United Kingdom Unemployment Rate (http://www.tradingeconomics.com/united-kingdom/unemployment-rate)

Unemployment went up significantly in the mid-80s, but then fell again through to the end of Thatcher's reign until the recession messed it up a bit, before continuing to fall again. If it's really true that Thatcher destroyed industry, destroyed whole areas, and left people with no hope of ever finding work again in their lifetimes as we always hear, where are all those people? How come there was less unemployment in 2004 than there was in 1979?


.

That's an easy one to answer, because being on long term benefits doesn't classify as being unemployed, therefore it doesn't count in the statistics. Prior to 79, there wasn't so many hidden unemployed.

original PM
15th April 2013, 10:03
hmm I think to get the changes needed (such as removing 1 industry towns) you will always need to wait a generation to see the benefits.

Many of the people affected by the changes Thatcher made will be bitter (and it was hard on them) - but they are missing the fact it offered their children more opportunity.

It will be the same if sweeping changes are made to the benefits system (for example not giving free money/housing to girls who see pregnancy as a career choice).

It will be tough for that generation but not so for the next generation as it will not be an option for them.

northernladuk
15th April 2013, 10:07
Be interesting to see the news coverage and see how many of these 'protesters' are even old enough to remember her in office. Looking at the pictures of the 'celebrations' in Liverpool it just looked like another excuse for the lawless to cause trouble. I am not sure how 20 odd year old scouse hoodies can understand what she did or who she is.

DodgyAgent
15th April 2013, 10:15
Sorry, lets get this straight, you're arguing that although unemployment went up sharply under thatcher and didn't recover until 14 years after she left office that it was all none of her doing? And because these areas have partly recovered after 20 years she didn't do any harm?



By ensuring they had zero industry to depend on? She needed to do to build some resilience and potential for recovery into the system before she pulled the plug.

Zero industry - stats please? and how was she to build anything with no money to invest? Are you suggesting

1. Money grows on trees?
2. Rather than make welfare payments money should be used on investing?

Most importantly What exactly do you mean by investing?

doodab
15th April 2013, 11:24
Zero industry - stats please? and how was she to build anything with no money to invest? Are you suggesting

1. Money grows on trees?
2. Rather than make welfare payments money should be used on investing?

Most importantly What exactly do you mean by investing?

TBH she may have been best off continuing to subsidize the coal industry. That's what the West Germans did and it seems to have worked for them.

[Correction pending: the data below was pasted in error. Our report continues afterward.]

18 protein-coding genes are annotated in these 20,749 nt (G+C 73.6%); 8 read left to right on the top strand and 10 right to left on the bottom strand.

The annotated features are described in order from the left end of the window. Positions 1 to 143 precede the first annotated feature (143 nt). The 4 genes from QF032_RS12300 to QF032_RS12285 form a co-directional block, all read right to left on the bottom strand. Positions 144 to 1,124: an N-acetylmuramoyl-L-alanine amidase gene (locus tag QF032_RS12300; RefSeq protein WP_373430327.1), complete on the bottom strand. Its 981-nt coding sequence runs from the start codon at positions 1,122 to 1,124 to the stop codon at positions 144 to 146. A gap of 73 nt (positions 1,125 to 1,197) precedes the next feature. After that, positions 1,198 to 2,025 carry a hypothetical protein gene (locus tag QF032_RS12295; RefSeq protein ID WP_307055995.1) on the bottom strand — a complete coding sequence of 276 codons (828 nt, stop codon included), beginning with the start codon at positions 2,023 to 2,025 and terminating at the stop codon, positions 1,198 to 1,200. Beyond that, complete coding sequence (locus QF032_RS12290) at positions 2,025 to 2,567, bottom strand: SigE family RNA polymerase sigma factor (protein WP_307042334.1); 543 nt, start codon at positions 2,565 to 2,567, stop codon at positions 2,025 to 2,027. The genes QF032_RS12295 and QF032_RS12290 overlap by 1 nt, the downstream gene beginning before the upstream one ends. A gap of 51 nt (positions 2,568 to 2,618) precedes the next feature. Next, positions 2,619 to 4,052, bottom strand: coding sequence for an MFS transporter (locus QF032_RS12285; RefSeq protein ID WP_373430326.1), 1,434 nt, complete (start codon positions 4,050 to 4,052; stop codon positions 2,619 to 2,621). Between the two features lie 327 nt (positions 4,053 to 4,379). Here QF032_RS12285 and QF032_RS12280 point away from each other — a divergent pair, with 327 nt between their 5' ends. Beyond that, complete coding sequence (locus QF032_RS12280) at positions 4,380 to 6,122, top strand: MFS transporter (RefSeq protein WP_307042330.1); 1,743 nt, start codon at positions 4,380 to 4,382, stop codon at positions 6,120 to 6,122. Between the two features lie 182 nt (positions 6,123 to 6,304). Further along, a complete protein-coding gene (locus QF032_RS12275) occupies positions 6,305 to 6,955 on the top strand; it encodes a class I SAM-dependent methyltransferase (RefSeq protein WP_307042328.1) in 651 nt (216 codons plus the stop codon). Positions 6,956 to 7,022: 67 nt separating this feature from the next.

In fact you could argue that she was driven ideologically to close the mines, not by her belief in free markets, but by her opposition to reliance on fossil fuels.

DodgyAgent
15th April 2013, 11:27
TBH she may have been best off continuing to subsidize the coal industry. That's what the West Germans did and it seems to have worked for them.

She did try very hard to negotiate reform with the miners and Scargill saw this as an opportunity to wage a class war

doodab
15th April 2013, 11:28
She did try very hard to negotiate reform with the miners and Scargill saw this as an opportunity to wage a class war

Agreed. It takes two to tango and Scargill was a bit of a ****.

Goatfell
15th April 2013, 13:02
By ensuring they had zero industry to depend on? She needed to do to build some resilience and potential for recovery into the system before she pulled the plug.

Well, obviously that wouldn't have worked as there was no slack in the workforce for redeployment due to the full employment in those pre-Thatcher Golden Years.

She 'didn't pull the plug', it had taken many decades for most of these titans to finally go belly up, she was merely present at the last rites.

darmstadt
15th April 2013, 13:10
She did try very hard to negotiate reform with the miners and Scargill saw this as an opportunity to wage a class war

It was like a brick wall being hit with a demolition ball, the ignorant against the arrogant.

DodgyAgent
15th April 2013, 13:14
It was like a brick wall being hit with a demolition ball, the ignorant against the arrogant.

How do you know what it was? I thought you had fled abroad to feather your own nest

sasguru
15th April 2013, 13:42
How come there was less unemployment in 2004 than there was in 1979?

.

Simples. There are now 1.7 million (!!!!) long term sick (i.e. on some form of disability benefit) that are not counted in the unemployment stats.

shaunbhoy
15th April 2013, 13:46
I will always be grateful to Maggie for trialling all-day Pub opening in Scotland the year I turned 18!! :banana:

As for almost everything else, she can burn in hell, the condescending old trout!! :spank: